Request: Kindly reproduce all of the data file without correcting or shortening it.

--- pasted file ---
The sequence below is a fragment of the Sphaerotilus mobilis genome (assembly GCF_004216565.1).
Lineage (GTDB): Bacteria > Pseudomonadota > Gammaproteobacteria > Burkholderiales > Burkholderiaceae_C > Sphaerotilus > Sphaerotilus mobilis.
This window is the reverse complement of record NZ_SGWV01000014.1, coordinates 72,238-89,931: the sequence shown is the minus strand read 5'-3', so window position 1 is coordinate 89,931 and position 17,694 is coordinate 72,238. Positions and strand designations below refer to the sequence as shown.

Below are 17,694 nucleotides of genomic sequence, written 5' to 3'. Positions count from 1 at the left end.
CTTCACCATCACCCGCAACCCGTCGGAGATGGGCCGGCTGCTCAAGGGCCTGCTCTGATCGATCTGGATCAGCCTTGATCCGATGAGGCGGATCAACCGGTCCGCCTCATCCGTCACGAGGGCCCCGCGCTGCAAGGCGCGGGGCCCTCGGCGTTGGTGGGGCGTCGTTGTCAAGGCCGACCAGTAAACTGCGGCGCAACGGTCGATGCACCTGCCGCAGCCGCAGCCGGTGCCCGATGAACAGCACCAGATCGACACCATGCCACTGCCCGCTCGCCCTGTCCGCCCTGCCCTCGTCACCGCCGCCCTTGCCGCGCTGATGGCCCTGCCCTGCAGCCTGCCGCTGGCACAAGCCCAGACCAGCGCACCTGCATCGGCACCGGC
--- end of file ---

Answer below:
The sequence below is a fragment of the Sphaerotilus mobilis genome (assembly GCF_004216565.1).
Lineage (GTDB): Bacteria > Pseudomonadota > Gammaproteobacteria > Burkholderiales > Burkholderiaceae_C > Sphaerotilus > Sphaerotilus mobilis.
This window is the reverse complement of record NZ_SGWV01000014.1, coordinates 72,238-89,931: the sequence shown is the minus strand read 5'-3', so window position 1 is coordinate 89,931 and position 17,694 is coordinate 72,238. Positions and strand designations below refer to the sequence as shown.

Below are 17,694 nucleotides of genomic sequence, written 5' to 3'. Positions count from 1 at the left end.
CTTCACCATCACCCGCAACCCGTCGGAGATGGGCCGGCTGCTCAAGGGCCTGCTCTGATCGATCTGGATCAGCCTTGATCCGATGAGGCGGATCAACCGGTCCGCCTCATCCGTCACGAGGGCCCCGCGCTGCAAGGCGCGGGGCCCTCGGCGTTGGTGGGGCGTCGTTGTCAAGGCCGACCAGTAAACTGCGGCGCAACGGTCGATGCACCTGCCGCAGCCGCAGCCGGTGCCCGATGAACAGCACCAGATCGACACCATGCCACTGCCCGCTCGCCCTGTCCGCCCTGCCCTCGTCACCGCCGCCCTTGCCGCGCTGATGGCCCTGCCCTGCAGCCTGCCGCTGGCACAAGCCCAGACCAGCGCACCTGCATCGGCACCGGC